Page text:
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Say I have a differential equation

$$P(x)y^{\prime\prime}+Q(x)y^\prime+R(x)y=0$$

and I know $P(x)=0$ at $x=\pm i$. Then there is a theorem which helps us conclude that the series solution centered at $x=0$ for $y$ converges for $|x|<|\pm i-0|=1$.

I have two questions:

  1. What is the name of this theorem? I have been searching my textbook and Googling with no success.

  2. Suppose $P(x)=0$ at $x=1,2$. I want my series to center at $x=0$. Then is my radius of convergence $|x|<1$ or $|x|<2$ or is there some other mess going on?

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Might this be what you're looking for?

To your second question, the answer is that the radius of convergence is the distance from the center to the point nearest to the center where the function is too ill-behaved to be holomorphic.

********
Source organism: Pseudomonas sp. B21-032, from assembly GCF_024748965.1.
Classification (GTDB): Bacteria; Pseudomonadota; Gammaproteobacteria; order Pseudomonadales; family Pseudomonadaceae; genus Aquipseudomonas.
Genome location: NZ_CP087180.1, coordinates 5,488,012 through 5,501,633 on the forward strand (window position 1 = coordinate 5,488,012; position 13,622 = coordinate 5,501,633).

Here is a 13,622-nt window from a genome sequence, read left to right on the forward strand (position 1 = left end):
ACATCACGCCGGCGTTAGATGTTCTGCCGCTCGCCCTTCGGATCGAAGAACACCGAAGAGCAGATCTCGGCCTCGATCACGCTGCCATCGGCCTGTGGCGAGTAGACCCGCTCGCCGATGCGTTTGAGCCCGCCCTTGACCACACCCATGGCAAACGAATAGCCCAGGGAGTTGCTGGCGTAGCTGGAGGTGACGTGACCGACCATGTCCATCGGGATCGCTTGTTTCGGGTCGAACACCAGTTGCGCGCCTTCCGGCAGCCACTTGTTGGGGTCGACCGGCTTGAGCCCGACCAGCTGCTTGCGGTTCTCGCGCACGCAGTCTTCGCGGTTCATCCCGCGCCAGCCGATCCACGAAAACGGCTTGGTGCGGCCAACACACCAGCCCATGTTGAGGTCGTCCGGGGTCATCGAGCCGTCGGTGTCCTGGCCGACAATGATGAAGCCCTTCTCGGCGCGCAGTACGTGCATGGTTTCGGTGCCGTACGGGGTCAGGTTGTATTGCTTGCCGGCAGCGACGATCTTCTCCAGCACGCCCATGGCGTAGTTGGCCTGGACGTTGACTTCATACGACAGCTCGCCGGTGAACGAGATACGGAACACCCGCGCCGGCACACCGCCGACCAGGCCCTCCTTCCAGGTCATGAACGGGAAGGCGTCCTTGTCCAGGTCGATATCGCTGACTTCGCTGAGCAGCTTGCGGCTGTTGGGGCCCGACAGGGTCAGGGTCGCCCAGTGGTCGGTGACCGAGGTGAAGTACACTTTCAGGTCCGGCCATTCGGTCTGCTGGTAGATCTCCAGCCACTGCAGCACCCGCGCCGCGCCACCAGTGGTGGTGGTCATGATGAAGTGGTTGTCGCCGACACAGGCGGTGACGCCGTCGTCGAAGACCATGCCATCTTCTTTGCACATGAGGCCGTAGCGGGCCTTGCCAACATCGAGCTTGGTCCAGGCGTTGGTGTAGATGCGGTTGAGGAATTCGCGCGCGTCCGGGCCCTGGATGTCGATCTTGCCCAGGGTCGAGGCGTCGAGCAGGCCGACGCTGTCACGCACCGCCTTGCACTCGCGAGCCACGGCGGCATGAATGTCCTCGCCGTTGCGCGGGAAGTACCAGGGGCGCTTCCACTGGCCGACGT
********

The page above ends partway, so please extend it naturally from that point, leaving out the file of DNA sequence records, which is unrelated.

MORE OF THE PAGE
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  • $\begingroup$ Though $1$ and $2$ are both singular points, my radius of convergence only necessarily converges for $|x|<1$? Just to be clear I am understanding correctly. And it is still possible that I could converge for $|x|\geq1$, it's just not necessarily true? $\endgroup$ – ok_ Feb 19 '15 at 1:48
  • $\begingroup$ And after some reading, this is definitely what I'm looking for! Thanks. $\endgroup$ – ok_ Feb 19 '15 at 1:55

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